National Health Care Reform and Its Implications for Indian Health Care: Hearing Before the Committee on Indian Affairs, United States Senate, One Hundred Third Congress, Second Session, on the National Health Care Reform and Its Implications for Minnesota Indian Health Programs at the Reservation and at the Urban Level, May 9, 1994, Bemidji, MN.
U.S. Government Printing Office, 1994 - 128 pages
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able administration American Indian assistance Band of Chippewa Bemidji Area budget Cass Lake Chairman changes Chippewa Indians clinic Committee comprehensive concerns CONGRESS THE LIBRARY continue contract Contract Health cost cuts direct Director doctors dollars facilities Federal Government funding further GLITC going Grand Portage health care reform healthcare hearing hospital Improvement increase Indian country Indian Health Service Indian Nations issues LIBRARY OF CONGRESS look means meet Michigan million Minnesota Native American Office operate Organized participation patients percent person population President prevention problems proposed receive recognized Red Lake Band reductions relationship representatives request reservation Resolution responsibility Secretary Senator WELLSTONE serve staff STATEMENT talk testimony Thank things treaties Tribal Council tribal governments tribes United urban WHEREAS Wisconsin
Page 123 - In the last two centuries, the Congress has passed more Federal laws dealing with Indian Tribes and Alaska Natives than any other group of people in the United States. While the Snyder Act, the Indian Self-Determination and Education Assistance Act of 1975 and the Indian Education Amendments of 1978 provide the primary budgetary authorities, numerous statutes, court decisions, treaties and other authorities (including those passed in the early 1800's regulating trade with Indians) continue to guide...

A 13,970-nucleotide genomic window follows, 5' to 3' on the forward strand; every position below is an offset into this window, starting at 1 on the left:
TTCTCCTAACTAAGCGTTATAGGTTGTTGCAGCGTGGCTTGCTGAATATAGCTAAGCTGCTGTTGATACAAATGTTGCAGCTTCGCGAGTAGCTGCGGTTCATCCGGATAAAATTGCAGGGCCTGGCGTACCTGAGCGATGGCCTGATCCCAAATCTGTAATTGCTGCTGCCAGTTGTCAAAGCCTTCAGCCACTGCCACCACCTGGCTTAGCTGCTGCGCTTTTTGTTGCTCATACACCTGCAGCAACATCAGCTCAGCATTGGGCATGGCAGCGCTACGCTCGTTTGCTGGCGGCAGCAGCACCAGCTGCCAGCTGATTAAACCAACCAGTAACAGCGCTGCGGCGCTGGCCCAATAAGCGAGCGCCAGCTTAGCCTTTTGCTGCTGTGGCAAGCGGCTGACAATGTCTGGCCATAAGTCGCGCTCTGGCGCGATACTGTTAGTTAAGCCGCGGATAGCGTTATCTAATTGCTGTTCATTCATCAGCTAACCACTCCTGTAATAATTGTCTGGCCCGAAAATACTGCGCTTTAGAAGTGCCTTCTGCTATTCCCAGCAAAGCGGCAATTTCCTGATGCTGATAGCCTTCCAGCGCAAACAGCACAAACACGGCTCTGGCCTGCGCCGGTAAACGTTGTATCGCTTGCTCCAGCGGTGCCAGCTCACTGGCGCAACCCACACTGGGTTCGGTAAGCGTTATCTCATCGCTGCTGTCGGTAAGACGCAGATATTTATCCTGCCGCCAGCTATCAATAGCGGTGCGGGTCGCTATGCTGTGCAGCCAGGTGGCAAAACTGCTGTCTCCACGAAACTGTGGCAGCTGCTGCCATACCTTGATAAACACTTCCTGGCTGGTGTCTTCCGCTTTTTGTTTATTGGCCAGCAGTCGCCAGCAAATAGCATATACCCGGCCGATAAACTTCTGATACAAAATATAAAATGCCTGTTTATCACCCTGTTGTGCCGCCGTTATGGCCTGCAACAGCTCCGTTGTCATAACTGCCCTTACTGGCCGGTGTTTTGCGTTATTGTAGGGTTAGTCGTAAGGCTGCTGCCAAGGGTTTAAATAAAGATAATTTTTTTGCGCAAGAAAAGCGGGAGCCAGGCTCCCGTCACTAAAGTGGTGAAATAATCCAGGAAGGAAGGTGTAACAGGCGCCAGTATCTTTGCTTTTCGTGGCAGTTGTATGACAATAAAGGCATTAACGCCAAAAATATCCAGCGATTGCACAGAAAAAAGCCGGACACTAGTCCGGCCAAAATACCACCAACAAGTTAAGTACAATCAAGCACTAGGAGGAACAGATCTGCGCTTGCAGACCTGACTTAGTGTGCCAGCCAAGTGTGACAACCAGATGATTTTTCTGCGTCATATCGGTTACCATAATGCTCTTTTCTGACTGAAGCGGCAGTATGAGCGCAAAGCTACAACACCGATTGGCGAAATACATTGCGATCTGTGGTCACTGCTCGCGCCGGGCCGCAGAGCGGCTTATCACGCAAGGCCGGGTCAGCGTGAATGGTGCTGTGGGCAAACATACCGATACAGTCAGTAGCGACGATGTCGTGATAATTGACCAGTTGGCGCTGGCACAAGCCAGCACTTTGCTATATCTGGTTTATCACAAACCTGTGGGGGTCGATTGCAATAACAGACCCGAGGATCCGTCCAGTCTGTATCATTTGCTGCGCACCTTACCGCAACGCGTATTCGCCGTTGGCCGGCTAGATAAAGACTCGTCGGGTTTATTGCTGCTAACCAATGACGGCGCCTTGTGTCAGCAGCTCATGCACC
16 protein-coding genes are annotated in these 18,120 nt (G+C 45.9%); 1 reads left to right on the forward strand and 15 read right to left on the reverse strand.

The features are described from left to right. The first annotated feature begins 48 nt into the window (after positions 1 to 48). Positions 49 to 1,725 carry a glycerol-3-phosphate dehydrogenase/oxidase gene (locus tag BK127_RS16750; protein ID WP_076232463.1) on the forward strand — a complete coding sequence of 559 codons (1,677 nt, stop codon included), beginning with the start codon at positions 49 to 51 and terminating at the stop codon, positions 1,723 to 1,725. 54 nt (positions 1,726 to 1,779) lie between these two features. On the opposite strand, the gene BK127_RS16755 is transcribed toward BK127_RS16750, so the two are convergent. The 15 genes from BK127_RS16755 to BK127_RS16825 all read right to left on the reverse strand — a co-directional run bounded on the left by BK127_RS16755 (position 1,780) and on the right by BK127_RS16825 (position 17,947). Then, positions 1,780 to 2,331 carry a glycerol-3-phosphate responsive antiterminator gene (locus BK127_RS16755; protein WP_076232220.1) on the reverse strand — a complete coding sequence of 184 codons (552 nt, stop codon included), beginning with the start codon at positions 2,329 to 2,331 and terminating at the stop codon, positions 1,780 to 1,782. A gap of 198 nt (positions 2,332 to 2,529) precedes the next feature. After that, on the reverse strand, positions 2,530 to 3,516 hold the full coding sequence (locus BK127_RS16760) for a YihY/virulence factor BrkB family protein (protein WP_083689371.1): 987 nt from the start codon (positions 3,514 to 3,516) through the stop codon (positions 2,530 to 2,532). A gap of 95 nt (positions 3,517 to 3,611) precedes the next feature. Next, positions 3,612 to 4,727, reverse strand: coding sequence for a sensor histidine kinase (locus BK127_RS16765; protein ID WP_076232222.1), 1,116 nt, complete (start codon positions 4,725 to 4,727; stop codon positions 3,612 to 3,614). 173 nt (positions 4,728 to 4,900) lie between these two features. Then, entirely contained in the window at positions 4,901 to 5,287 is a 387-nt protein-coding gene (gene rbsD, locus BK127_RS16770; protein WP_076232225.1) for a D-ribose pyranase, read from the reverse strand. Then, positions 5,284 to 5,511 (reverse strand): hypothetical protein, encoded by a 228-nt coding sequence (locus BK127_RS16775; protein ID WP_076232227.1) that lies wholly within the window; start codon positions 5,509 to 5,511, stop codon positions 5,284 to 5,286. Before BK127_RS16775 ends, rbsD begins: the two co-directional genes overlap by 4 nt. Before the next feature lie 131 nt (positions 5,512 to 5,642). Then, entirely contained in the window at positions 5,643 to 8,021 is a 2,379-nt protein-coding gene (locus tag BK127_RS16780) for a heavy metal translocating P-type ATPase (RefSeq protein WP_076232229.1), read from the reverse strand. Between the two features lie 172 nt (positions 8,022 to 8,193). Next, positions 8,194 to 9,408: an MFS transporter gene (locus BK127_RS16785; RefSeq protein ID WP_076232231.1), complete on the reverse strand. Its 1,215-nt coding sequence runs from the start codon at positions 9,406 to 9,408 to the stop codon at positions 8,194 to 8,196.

Page 71 - The Congress declares its commitment to the maintenance of the Federal Government's unique and continuing relationship with and responsibility to the Indian people through the establishment of a meaningful Indian self-determination policy which will permit an orderly transition from Federal domination of programs for and services to Indians to effective and meaningful participation by the Indian people in the planning, conduct, and administration of those programs and services.
Page 117 - It shall be a condition of such transfer that all facilities transferred shall be available to meet the health needs of the Indians and that such health needs shall be given priority over those of the non-Indian population.
Page 77 - The Congress hereby declares that It is the policy of this Nation, in fulfillment of its special responsibilities and legal obligation to the American Indian people, to meet the national goal of providing the highest possible health status to Indians and to provide existing Indian health services with all resources necessary to effect that policy.
Page 118 - Act, adding comprehensive mental health services, tribal facilities development, underscoring the federal responsibility to elevate the health status of Indians and Alaska Natives to the highest possible level, and setting out specific health status objectives to be met by the year 2000.
Page 67 - Red Lake Enterprises: Red Lake Sawmill. Red Lake Fishing Industry, Red Lake Bingo. Red Lake Builders, Chippewa Trading Post-Red Lake & Ponemah Lake's AFA, I met with the then Area Road Engineer, Mr.
Page 117 - AN ACT To transfer the maintenance and operation of hospital and health facilities for Indians to the Public Health Service, and for other purposes.
Page 117 - States of America in Congress assembled, That the Bureau of Indian Affairs, under the supervision of the Secretary of the Interior, shall direct, supervise, and expend such moneys as Congress may from time to time appropriate, for...
Page 117 - To improve tribal governing capacities, to prepare for contracting of Bureau programs; to enable tribes to provide direction to the Bureau, and to have input to other Federal programs intended to serve Indian people.
Page 112 - Health Center. Lac du Flambeau's Peter Christensen Health Center needs to be renovated and expanded to adequately meet its patients' needs. The existing clinic is overcrowded, over utilized, and overwhelmed. Both IHS and tribal sanitarians have noted safety and health concerns about the clinic. Our clinic was constructed over twenty years ago and is only 8,500 square feet In this space we operate a comprehensive array of educational, preventive, and maintenance health care in addition to our daily...